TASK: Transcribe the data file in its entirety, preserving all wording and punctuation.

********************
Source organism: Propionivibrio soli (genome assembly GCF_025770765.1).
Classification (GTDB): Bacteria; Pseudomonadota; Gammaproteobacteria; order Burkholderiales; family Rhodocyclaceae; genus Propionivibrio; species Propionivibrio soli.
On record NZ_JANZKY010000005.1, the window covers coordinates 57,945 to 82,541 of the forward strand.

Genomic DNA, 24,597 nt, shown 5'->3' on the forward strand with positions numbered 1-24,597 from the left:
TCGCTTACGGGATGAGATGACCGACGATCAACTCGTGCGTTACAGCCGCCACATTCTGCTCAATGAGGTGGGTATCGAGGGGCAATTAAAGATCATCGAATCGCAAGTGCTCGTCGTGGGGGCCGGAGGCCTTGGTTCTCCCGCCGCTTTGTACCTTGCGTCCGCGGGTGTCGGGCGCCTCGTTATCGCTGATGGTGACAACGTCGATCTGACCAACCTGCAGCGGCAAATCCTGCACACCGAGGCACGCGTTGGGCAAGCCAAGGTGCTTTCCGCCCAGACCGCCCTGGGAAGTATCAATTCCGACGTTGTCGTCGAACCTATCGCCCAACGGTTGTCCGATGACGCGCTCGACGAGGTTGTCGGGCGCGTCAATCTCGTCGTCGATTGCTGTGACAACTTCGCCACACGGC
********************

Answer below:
Source organism: Propionivibrio soli (genome assembly GCF_025770765.1).
Classification (GTDB): Bacteria; Pseudomonadota; Gammaproteobacteria; order Burkholderiales; family Rhodocyclaceae; genus Propionivibrio; species Propionivibrio soli.
On record NZ_JANZKY010000005.1, the window covers coordinates 57,945 to 82,541 of the forward strand.

Genomic DNA, 24,597 nt, shown 5'->3' on the forward strand with positions numbered 1-24,597 from the left:
TCGCTTACGGGATGAGATGACCGACGATCAACTCGTGCGTTACAGCCGCCACATTCTGCTCAATGAGGTGGGTATCGAGGGGCAATTAAAGATCATCGAATCGCAAGTGCTCGTCGTGGGGGCCGGAGGCCTTGGTTCTCCCGCCGCTTTGTACCTTGCGTCCGCGGGTGTCGGGCGCCTCGTTATCGCTGATGGTGACAACGTCGATCTGACCAACCTGCAGCGGCAAATCCTGCACACCGAGGCACGCGTTGGGCAAGCCAAGGTGCTTTCCGCCCAGACCGCCCTGGGAAGTATCAATTCCGACGTTGTCGTCGAACCTATCGCCCAACGGTTGTCCGATGACGCGCTCGACGAGGTTGTCGGGCGCGTCAATCTCGTCGTCGATTGCTGTGACAACTTCGCCACACGGC